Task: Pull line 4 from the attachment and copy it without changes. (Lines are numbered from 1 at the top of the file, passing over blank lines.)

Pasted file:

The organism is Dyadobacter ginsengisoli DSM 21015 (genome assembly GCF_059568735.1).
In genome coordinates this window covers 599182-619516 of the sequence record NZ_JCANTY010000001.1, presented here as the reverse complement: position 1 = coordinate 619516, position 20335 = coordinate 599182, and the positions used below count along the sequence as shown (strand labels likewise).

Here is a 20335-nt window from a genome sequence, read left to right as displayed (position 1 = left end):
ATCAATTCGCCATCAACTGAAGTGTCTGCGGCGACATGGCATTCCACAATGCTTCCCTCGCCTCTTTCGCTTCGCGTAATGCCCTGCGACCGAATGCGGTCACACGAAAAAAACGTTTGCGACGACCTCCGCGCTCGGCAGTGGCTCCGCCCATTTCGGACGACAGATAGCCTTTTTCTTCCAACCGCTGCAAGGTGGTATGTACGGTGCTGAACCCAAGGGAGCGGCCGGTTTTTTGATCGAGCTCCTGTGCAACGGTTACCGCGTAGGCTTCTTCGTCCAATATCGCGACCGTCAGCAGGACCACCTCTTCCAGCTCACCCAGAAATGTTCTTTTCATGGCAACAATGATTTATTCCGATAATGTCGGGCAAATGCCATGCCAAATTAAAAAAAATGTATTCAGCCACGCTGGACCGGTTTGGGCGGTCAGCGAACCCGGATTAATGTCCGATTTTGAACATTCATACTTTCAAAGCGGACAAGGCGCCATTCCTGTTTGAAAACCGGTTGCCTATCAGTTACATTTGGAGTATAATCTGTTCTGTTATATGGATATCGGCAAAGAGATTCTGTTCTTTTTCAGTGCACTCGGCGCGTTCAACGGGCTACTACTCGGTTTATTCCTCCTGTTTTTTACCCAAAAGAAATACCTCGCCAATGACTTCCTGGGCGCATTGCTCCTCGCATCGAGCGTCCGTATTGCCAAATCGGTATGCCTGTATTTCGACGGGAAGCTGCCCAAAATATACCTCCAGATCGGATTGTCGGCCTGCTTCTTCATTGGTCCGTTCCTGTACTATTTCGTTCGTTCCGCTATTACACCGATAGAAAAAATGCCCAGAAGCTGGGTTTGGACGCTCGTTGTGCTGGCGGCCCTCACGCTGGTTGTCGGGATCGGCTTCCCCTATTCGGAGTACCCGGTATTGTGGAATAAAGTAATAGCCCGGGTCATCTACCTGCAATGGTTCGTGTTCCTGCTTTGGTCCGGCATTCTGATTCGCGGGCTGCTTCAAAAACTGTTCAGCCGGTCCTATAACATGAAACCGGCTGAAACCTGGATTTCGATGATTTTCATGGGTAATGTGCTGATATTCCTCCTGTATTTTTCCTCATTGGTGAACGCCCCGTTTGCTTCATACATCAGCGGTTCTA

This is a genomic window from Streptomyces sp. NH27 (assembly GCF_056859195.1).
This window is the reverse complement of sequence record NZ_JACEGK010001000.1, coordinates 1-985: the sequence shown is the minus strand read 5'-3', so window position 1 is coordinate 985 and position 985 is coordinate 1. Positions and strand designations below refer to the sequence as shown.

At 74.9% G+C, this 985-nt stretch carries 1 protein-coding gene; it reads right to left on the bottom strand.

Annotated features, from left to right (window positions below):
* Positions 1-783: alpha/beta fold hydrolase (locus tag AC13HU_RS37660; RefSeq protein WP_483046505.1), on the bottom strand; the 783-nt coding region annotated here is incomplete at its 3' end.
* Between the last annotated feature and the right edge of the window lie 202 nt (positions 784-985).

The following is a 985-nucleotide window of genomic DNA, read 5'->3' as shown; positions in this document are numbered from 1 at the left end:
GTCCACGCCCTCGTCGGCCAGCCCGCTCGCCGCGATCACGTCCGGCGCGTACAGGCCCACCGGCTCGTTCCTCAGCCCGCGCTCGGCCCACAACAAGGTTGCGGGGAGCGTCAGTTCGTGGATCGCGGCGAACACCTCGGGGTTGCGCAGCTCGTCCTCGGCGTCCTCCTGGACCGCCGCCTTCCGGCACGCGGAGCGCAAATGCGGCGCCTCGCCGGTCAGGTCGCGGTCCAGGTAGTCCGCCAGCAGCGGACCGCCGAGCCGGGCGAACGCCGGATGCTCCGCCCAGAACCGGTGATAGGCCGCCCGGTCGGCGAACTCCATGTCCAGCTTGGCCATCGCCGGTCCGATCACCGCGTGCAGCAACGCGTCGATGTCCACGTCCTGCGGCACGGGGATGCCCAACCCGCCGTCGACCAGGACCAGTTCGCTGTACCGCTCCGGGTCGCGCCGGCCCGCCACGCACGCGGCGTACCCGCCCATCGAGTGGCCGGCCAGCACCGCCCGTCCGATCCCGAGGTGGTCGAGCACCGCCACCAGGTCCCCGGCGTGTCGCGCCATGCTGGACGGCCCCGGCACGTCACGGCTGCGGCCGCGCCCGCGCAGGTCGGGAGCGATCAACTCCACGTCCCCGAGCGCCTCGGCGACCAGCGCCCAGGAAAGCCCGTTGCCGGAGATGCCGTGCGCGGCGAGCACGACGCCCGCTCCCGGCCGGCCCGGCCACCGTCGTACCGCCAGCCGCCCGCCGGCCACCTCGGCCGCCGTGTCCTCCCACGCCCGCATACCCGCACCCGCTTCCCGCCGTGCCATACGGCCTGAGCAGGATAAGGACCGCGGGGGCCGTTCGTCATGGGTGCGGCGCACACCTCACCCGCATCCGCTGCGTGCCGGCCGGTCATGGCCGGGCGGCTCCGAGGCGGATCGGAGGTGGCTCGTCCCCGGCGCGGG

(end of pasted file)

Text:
ATCAATTCGCCATCAACTGAAGTGTCTGCGGCGACATGGCATTCCACAATGCTTCCCTCGCCTCTTTCGCTTCGCGTAATGCCCTGCGACCGAATGCGGTCACACGAAAAAAACGTTTGCGACGACCTCCGCGCTCGGCAGTGGCTCCGCCCATTTCGGACGACAGATAGCCTTTTTCTTCCAACCGCTGCAAGGTGGTATGTACGGTGCTGAACCCAAGGGAGCGGCCGGTTTTTTGATCGAGCTCCTGTGCAACGGTTACCGCGTAGGCTTCTTCGTCCAATATCGCGACCGTCAGCAGGACCACCTCTTCCAGCTCACCCAGAAATGTTCTTTTCATGGCAACAATGATTTATTCCGATAATGTCGGGCAAATGCCATGCCAAATTAAAAAAAATGTATTCAGCCACGCTGGACCGGTTTGGGCGGTCAGCGAACCCGGATTAATGTCCGATTTTGAACATTCATACTTTCAAAGCGGACAAGGCGCCATTCCTGTTTGAAAACCGGTTGCCTATCAGTTACATTTGGAGTATAATCTGTTCTGTTATATGGATATCGGCAAAGAGATTCTGTTCTTTTTCAGTGCACTCGGCGCGTTCAACGGGCTACTACTCGGTTTATTCCTCCTGTTTTTTACCCAAAAGAAATACCTCGCCAATGACTTCCTGGGCGCATTGCTCCTCGCATCGAGCGTCCGTATTGCCAAATCGGTATGCCTGTATTTCGACGGGAAGCTGCCCAAAATATACCTCCAGATCGGATTGTCGGCCTGCTTCTTCATTGGTCCGTTCCTGTACTATTTCGTTCGTTCCGCTATTACACCGATAGAAAAAATGCCCAGAAGCTGGGTTTGGACGCTCGTTGTGCTGGCGGCCCTCACGCTGGTTGTCGGGATCGGCTTCCCCTATTCGGAGTACCCGGTATTGTGGAATAAAGTAATAGCCCGGGTCATCTACCTGCAATGGTTCGTGTTCCTGCTTTGGTCCGGCATTCTGATTCGCGGGCTGCTTCAAAAACTGTTCAGCCGGTCCTATAACATGAAACCGGCTGAAACCTGGATTTCGATGATTTTCATGGGTAATGTGCTGATATTCCTCCTGTATTTTTCCTCATTGGTGAACGCCCCGTTTGCTTCATACATCAGCGGTTCTA